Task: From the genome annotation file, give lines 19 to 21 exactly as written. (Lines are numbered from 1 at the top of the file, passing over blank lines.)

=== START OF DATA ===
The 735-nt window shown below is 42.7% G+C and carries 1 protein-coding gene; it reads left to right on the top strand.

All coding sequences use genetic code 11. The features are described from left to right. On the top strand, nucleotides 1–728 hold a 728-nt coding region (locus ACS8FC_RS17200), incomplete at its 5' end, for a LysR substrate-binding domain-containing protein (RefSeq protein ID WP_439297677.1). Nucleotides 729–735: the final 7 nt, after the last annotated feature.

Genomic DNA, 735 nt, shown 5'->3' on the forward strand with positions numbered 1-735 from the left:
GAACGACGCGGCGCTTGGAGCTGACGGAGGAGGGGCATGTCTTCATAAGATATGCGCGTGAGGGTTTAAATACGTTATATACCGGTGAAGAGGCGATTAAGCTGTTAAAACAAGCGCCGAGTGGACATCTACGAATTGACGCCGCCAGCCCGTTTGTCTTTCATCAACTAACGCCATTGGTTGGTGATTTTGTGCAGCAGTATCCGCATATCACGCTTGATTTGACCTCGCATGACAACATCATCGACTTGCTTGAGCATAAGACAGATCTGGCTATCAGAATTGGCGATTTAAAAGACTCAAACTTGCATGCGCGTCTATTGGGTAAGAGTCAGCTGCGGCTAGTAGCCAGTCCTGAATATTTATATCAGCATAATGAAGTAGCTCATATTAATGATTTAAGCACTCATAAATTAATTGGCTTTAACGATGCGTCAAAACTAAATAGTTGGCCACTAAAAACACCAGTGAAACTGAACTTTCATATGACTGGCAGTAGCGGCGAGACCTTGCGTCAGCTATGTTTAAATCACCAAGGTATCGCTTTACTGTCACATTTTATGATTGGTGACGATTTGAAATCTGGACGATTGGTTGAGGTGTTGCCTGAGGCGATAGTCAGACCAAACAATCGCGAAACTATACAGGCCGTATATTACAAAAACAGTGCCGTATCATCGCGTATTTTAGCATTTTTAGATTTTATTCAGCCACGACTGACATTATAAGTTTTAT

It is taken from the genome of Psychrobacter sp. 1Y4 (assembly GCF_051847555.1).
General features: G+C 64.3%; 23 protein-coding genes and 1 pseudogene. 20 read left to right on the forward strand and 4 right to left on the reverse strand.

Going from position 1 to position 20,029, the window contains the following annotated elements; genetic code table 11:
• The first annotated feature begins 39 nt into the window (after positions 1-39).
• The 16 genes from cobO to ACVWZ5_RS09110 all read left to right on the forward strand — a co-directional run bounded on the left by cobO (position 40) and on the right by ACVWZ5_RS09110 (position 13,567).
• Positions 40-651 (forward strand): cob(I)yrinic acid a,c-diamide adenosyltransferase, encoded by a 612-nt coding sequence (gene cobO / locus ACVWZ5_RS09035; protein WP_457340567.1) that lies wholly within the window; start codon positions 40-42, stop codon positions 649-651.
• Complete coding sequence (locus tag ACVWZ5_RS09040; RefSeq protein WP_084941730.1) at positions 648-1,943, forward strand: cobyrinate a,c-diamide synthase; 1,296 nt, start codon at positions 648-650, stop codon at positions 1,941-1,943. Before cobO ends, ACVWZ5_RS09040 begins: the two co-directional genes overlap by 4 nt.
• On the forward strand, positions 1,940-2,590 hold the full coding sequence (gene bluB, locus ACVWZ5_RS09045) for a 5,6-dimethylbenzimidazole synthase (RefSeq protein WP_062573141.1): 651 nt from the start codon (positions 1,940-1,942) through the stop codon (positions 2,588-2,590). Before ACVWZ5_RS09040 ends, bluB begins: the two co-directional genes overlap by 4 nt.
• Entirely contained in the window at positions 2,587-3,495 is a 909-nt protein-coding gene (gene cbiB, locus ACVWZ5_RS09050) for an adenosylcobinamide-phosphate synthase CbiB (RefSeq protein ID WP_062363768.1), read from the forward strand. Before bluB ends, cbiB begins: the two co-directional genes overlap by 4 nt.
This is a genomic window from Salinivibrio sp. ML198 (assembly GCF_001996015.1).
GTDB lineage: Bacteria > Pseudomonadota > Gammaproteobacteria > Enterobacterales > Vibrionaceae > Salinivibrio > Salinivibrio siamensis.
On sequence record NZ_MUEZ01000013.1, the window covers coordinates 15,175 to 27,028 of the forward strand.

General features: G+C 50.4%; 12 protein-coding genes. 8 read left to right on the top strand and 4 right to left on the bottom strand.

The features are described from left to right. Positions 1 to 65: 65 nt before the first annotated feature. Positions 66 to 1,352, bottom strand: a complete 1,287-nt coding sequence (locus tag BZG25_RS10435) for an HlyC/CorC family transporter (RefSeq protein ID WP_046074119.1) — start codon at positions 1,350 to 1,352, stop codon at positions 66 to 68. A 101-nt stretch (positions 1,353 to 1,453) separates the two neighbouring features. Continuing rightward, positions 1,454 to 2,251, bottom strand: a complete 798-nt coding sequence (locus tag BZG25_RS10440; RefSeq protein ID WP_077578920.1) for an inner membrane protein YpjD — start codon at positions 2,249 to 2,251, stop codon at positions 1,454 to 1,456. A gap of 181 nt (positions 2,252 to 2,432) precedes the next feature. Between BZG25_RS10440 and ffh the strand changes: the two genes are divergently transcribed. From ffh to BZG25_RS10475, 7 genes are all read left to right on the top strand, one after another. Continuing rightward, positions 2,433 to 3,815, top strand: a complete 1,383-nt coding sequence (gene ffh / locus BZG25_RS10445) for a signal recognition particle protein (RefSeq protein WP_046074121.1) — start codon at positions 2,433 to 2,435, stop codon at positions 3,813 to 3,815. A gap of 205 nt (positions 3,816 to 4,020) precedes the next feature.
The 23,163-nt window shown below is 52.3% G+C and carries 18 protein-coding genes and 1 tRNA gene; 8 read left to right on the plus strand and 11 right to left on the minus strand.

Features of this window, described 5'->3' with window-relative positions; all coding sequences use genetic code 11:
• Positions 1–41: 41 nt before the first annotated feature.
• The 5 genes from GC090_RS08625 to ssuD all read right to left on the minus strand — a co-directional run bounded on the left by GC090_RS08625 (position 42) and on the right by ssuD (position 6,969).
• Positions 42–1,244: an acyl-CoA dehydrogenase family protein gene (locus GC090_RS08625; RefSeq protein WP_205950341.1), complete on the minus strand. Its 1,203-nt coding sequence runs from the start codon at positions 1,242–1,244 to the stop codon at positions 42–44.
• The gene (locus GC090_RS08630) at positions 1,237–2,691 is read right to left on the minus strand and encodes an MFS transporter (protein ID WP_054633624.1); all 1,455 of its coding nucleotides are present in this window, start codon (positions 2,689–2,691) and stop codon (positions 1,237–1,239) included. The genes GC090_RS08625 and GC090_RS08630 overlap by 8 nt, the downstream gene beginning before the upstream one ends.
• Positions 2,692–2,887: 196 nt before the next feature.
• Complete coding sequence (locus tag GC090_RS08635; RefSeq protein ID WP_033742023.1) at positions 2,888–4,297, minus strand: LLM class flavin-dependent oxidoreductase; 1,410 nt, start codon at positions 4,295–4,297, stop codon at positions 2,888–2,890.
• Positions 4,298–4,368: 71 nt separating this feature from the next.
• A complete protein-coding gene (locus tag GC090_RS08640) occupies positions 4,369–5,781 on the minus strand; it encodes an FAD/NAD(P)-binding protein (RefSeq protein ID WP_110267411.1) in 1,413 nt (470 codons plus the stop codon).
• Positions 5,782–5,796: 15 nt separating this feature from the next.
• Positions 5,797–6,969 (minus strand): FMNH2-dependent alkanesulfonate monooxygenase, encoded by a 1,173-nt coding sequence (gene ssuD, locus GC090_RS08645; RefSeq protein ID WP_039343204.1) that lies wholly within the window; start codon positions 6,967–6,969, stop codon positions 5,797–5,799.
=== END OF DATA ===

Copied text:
The 23,163-nt window shown below is 52.3% G+C and carries 18 protein-coding genes and 1 tRNA gene; 8 read left to right on the plus strand and 11 right to left on the minus strand.

Features of this window, described 5'->3' with window-relative positions; all coding sequences use genetic code 11:
• Positions 1–41: 41 nt before the first annotated feature.